Estonian folk dance girls in London taught British soldiers to dance.


On 31th May British soldiers from 5th infantry battalion the Rifles game to visit Estonian House in London.

Ürituse eesmärk oli enne mitmeks kuuks Eestisse tööle minekut meie ajaloo kohta teadmisi saada, nautida kultuuri, kohtuda ja rääkida eestlastega ning harjutada natuke keelt. 

First soldiers visited the Embassy of Estonia in London, where they had a warm welcome with snacks and Estonian beer. Delegate of embassy, Triinu Rajasalu, composed a overview of Estonia, then ambassador Lauri Bambus greeted the quests. Also Estonian defence attache colonel Tarmo Ränisoo and economic diplomat Mare Tropp game to meet British servicemen.


Ambassador Lauri Bambus greeting the guys - photo from embassy private collection.

    Estonian ex-priminister Taavi Rõivas sharing thoughts about Estonia-Russia border and NATO.


After greeting in embassy was time to visit Estonian House in London, where chairlady of EHL, Katrin Legrain emphasized how importants is the relationship between Estonia and Britannia.

Fallowed by presentation of Estonian politics and history by , who is senior lecturer of Slavic and East-European studies in University of London Allan Siku.

By unexpected good surprise was when Estonian expriminister Taavi Rõivas arrived. He talked with soldiers and pointed that Estonia is a trustworthy companion in NATO not just a small country next to the big Russia.

Then was time for a concert. Singer Mirjam Elessawi sang a folkloric song ”Lauliku lapsepõli” and on piano were Kristiina Rokaševitš.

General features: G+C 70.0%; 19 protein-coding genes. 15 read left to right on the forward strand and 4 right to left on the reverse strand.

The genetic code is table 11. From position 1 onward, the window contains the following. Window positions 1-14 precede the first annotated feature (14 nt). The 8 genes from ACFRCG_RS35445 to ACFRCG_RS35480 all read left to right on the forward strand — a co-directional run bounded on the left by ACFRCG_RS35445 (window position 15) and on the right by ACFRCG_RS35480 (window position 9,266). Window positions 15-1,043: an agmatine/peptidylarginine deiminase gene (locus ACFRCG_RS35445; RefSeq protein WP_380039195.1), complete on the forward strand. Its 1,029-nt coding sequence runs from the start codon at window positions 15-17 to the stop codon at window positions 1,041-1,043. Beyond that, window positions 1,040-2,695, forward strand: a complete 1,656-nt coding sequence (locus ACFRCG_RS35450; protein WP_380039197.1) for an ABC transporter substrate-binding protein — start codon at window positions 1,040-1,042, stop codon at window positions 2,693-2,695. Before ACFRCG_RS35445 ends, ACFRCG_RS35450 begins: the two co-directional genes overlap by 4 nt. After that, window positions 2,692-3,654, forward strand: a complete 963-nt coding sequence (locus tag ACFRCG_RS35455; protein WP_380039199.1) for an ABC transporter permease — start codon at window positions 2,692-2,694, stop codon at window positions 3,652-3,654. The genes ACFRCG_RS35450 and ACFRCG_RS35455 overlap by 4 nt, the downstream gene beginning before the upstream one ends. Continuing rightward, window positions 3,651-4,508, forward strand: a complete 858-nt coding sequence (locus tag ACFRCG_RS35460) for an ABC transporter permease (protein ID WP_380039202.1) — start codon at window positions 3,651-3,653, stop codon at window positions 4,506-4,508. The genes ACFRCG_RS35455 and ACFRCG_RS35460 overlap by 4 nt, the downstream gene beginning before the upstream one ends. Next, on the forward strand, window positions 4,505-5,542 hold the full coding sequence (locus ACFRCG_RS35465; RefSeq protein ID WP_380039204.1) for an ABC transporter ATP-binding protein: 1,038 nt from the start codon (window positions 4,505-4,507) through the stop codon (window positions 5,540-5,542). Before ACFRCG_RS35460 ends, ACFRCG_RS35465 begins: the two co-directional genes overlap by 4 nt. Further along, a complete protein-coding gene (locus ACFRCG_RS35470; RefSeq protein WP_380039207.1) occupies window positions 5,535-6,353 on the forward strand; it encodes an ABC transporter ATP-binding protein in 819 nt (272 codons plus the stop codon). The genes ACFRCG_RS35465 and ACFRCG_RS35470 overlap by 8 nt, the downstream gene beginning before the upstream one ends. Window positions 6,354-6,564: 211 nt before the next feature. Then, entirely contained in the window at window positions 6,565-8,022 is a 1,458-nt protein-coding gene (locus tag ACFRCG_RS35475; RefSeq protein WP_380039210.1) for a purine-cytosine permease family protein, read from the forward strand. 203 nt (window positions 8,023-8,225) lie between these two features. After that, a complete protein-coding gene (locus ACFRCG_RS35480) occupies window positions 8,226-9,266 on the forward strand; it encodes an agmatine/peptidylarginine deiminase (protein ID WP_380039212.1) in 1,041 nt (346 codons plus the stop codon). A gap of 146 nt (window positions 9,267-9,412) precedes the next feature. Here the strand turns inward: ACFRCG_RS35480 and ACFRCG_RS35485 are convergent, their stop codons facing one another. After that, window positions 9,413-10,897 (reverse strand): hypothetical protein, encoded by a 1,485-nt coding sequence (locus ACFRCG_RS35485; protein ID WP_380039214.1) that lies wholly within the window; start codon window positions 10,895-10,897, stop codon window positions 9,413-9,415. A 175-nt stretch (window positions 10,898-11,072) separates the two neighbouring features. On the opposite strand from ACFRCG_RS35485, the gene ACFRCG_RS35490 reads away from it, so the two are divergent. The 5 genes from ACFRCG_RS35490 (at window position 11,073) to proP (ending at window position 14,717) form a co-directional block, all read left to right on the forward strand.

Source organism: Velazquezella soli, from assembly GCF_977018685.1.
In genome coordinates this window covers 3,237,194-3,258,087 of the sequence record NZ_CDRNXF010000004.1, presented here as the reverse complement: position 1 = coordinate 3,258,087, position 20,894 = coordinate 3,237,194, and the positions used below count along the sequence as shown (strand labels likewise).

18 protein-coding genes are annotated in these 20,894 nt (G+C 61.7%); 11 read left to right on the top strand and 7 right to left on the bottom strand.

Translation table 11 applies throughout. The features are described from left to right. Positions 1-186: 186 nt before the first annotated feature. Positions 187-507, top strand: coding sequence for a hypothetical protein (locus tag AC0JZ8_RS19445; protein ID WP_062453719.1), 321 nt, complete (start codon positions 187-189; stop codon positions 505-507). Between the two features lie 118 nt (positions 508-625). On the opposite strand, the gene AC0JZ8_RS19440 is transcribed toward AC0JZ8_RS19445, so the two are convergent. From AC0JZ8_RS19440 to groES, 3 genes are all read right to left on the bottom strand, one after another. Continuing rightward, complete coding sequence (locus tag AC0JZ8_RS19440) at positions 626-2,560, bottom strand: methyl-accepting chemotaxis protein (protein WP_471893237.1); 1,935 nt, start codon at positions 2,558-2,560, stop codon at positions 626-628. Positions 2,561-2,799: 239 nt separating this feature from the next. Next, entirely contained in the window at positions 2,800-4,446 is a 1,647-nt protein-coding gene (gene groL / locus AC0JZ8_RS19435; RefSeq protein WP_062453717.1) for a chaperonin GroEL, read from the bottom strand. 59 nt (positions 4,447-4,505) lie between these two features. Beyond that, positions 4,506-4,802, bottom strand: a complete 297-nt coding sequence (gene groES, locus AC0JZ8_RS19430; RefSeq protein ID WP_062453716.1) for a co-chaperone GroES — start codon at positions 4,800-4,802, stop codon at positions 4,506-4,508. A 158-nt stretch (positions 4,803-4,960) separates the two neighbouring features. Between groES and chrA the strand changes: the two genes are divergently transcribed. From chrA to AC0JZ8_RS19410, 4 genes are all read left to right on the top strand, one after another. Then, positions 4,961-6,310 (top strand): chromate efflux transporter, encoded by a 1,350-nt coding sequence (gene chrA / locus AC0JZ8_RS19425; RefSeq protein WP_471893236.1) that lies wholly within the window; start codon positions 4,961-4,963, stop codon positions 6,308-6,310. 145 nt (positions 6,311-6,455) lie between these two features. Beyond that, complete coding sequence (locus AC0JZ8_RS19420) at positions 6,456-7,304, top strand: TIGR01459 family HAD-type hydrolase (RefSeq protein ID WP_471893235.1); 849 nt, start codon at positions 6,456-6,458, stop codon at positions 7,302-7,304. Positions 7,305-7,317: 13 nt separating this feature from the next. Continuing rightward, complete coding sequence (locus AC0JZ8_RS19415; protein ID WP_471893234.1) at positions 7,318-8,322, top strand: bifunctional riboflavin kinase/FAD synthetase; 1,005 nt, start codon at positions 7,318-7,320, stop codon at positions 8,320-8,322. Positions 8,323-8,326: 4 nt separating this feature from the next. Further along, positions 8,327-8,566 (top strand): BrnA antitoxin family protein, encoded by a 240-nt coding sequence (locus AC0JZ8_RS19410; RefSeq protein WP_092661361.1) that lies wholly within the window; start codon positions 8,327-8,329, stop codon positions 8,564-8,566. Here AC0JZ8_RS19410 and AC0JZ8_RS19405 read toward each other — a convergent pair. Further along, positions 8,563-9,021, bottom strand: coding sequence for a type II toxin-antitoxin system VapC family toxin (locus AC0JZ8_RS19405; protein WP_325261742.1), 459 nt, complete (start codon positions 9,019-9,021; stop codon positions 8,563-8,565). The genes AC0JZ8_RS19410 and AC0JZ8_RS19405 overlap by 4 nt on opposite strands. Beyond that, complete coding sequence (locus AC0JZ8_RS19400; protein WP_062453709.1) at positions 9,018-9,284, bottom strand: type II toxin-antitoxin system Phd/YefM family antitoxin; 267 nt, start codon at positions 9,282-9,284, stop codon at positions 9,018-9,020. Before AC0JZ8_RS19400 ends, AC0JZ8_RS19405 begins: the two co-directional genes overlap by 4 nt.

Kids teaching soldiers Estonian words.
 Mirjam Elessawi and pianist Kristiina Rokaševitš.


Fallowed by Estonian language lesson where were practiced main expressions and pronunciations. 

British servimen were offered Estonian style snacks like rye bread with sprats and pickles. Also potato salad, kama and kvass.


Estonian girls dancing with British soldiers.




" What an aplause! It was so loud, I was scared the roof of Estonian House will fly away! " praised dancer Evelin.

 Organiser Kerli receiving the gift from battalion.


"The greatest highlight of the event was definirely the performance of the London Estonian Society folk dance girls performance," said event organiser Kerli Liksor. 

After watching some dances were time to step in. It was time to teach some dance steps to British guys. Lead by experienced dance group leader Marje Remmet, soldiers learnt quick two dances.

"We have had many workshops in London, but this was the most fun of them all. Guys were keen to learn quick and their team spirit was astonishing. What a sparkle in the air. Estonian House went hot like in sauna. Soldiers smiled and thanked us for such an occation. " sayd dance leader Marje Remmet who wished good luck and added that British soldiers don't have to worry about their dance skills in Estonia.



Soon it was time to leave, but before that were thanked for welcoming reception and to organiser Kerli received batallion the coin of honor where was written: ”It’s not the size of the dog in the fight, it’s the size of the fight in the dog.


What an army!


"Thank you for everyone who helped to organise the event," says Kerli. "Special thanks to Katrin Legrain, Evelin Siilak and Marje Remmet, Piret Randam. Also to Siiri Sääs, Riia Ränisoo and Andy Billington." 


Kerli Liksor is London based Estonian language teacher, who gived Estonian language lessons to British soldiers before going to the training in Estonia.


Photos by Sven Sild, Riia Ränisoo and Piret Randam.